For the economies of advanced industrial democracies, 1978 was another year of relatively sluggish recovery,
The U.S. economy maintained an expansive note, and the Japanese and West European economies showed a trend toward a gradual recovery. Such bright signs notwithstanding, the rate of recovery as a whole was still unimpressively low, and the real growth rate of the OECD economy as a whole was 3.7%.
While disequilibrium in the balance of payments of major advanced countries remained, the international monetary situation was unstable until the overall dollar defense program announced by the U.S. government in November touched off a trend toward stabilization. This was the state of money matters when the new European Monetary System (EMS) was born in March 1979.
Commodity prices as a whole tended to stabilize but in some countries, including the U.S., the rise of prices quickened. In addition, OPEC in December decided to increase crude oil prices. The fight against inflation again became an important task in policy making.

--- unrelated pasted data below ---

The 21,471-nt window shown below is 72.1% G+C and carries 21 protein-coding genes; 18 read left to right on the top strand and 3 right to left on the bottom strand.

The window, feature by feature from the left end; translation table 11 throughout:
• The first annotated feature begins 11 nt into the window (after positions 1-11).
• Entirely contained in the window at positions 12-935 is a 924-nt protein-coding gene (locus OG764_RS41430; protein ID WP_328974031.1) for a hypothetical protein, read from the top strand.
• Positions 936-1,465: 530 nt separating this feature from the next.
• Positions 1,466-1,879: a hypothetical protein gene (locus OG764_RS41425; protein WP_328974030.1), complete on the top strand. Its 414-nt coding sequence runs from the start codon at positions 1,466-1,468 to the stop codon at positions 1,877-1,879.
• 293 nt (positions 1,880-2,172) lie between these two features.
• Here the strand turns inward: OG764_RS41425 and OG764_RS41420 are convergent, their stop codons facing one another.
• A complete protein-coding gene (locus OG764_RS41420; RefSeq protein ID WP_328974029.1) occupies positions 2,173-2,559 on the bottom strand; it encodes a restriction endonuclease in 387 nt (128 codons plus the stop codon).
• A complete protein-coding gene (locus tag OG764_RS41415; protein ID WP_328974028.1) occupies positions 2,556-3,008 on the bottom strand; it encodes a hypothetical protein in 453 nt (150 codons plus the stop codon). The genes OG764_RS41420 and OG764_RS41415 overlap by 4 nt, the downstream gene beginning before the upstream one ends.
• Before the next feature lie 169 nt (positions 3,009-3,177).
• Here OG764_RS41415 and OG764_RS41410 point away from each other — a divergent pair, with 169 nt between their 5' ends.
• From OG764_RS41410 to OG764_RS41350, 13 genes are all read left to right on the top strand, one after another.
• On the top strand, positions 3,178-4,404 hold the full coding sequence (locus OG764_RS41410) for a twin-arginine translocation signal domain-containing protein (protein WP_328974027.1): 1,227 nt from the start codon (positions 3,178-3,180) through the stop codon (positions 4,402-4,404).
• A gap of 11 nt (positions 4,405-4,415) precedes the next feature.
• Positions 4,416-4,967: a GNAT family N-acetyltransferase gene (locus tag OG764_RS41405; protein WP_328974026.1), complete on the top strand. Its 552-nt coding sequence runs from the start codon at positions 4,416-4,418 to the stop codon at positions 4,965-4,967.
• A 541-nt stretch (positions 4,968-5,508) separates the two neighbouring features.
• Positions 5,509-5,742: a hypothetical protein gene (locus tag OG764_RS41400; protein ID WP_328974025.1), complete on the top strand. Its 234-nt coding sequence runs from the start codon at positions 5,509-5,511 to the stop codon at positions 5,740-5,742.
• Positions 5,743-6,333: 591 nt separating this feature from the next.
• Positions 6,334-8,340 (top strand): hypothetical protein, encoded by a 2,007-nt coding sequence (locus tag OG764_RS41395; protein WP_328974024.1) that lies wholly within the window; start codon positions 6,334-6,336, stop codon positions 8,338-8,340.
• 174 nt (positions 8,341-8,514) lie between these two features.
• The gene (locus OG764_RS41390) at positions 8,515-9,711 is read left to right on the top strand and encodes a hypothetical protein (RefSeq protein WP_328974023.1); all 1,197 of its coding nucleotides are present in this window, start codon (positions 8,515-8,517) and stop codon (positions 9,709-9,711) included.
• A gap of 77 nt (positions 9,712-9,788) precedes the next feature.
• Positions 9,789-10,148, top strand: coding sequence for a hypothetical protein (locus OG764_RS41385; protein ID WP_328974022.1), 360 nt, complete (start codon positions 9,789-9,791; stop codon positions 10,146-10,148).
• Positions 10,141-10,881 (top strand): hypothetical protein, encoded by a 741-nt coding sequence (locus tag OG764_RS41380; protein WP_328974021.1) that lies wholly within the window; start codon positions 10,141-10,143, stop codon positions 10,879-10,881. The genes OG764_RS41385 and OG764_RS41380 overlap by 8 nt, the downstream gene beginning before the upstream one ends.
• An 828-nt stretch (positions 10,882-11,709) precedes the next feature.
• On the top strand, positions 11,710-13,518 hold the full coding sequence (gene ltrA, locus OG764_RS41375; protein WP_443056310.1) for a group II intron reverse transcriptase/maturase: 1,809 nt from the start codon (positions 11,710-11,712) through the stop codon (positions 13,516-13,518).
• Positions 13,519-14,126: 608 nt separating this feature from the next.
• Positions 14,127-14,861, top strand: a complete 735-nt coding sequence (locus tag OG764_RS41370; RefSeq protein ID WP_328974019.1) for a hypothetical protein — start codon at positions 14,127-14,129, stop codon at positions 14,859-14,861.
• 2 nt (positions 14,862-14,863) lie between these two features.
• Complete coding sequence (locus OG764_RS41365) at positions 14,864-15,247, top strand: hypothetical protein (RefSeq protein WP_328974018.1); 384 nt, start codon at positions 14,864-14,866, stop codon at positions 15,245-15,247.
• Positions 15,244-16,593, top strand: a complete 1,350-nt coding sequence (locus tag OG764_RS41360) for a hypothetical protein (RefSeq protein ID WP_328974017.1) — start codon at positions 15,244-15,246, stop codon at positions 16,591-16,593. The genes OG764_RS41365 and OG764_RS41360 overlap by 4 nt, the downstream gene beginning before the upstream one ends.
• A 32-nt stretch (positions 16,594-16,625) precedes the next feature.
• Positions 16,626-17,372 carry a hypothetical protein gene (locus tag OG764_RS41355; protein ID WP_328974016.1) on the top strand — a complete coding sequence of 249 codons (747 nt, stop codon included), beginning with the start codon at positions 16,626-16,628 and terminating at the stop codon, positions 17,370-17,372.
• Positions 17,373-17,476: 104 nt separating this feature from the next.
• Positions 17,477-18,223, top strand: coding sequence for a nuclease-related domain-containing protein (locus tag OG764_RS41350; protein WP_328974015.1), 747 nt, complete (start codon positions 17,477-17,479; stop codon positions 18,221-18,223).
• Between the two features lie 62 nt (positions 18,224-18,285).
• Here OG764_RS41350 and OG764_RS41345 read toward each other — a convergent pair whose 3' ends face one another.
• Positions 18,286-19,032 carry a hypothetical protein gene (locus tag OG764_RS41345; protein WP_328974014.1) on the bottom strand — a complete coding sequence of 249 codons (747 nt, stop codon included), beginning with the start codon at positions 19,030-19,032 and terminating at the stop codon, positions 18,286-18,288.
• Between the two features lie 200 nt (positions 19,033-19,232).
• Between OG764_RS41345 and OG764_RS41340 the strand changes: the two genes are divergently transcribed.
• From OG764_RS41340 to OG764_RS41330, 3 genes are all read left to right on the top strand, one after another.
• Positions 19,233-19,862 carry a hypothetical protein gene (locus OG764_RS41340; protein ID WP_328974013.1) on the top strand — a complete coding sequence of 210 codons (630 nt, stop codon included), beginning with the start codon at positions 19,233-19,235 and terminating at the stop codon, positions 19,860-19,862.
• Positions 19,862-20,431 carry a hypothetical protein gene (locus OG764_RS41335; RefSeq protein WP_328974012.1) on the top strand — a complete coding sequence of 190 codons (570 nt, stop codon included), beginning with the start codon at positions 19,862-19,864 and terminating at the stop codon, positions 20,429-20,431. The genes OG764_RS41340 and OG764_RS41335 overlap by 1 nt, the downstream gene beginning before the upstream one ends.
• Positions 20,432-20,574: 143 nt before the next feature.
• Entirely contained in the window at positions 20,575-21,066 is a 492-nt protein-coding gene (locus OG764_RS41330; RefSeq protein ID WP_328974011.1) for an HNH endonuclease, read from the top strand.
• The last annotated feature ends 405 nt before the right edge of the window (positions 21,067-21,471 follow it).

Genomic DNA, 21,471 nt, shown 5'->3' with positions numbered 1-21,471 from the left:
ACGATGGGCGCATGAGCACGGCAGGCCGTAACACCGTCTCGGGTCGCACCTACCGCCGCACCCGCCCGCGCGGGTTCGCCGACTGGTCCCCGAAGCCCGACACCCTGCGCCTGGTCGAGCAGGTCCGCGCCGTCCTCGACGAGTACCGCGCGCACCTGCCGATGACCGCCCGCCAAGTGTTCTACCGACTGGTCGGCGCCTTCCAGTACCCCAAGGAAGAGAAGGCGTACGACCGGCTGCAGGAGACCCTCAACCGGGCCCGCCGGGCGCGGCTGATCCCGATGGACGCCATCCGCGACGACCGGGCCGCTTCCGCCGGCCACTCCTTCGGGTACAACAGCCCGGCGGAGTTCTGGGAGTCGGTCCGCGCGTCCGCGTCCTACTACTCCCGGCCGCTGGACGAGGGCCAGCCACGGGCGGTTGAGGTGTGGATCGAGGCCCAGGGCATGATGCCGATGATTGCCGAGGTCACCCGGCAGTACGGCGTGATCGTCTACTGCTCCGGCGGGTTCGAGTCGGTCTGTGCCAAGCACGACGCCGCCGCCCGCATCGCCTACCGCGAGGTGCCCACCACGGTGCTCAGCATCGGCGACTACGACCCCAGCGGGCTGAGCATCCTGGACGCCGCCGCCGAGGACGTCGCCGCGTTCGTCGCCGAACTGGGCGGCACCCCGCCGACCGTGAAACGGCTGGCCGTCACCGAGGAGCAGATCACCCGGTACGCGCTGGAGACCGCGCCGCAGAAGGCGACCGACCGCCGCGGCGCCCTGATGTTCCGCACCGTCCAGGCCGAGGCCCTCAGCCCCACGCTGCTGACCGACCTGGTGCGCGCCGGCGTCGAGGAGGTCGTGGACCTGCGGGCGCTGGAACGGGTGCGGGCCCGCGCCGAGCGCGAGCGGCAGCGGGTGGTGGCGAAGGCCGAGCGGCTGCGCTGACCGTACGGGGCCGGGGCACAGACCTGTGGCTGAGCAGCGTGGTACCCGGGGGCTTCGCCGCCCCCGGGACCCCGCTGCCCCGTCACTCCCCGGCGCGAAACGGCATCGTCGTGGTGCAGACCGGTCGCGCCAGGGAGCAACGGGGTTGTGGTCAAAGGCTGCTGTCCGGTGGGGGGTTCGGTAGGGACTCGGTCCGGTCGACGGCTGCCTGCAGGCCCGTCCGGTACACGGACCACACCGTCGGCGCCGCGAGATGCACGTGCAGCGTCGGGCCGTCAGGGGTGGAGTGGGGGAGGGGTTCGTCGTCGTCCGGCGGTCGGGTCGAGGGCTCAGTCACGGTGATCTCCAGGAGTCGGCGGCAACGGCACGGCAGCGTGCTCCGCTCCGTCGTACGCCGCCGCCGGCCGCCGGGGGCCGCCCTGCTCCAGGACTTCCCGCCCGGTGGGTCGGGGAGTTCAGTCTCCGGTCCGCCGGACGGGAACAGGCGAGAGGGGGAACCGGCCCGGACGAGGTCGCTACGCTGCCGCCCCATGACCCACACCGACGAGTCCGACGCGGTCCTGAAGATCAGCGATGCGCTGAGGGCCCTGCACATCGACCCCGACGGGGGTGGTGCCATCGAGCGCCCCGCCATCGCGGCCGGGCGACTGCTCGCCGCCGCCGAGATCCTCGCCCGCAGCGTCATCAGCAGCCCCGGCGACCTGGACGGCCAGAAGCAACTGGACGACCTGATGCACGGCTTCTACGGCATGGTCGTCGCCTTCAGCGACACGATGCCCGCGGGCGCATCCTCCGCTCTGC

On the employment side, improvement was seen in the U.S. but the unemployment rate stayed high in West European countries. This, combined with problems in some industries, induced protectionist pressures in some countries.
Under such circumstances, advanced countries agreed, at such forums as the IMF Interim Committee, the OECD Council of Ministers and various summit meetings among them, to make efforts to promote their economic growth, fight inflation, even out their balance of payments and ensure growth of the world economy without inflation through the complementary effects of such cooperative endeavors. Later, cooperation by various advanced countries in pursuance of this agreement produced effects in promoting growth and correcting external imbalances.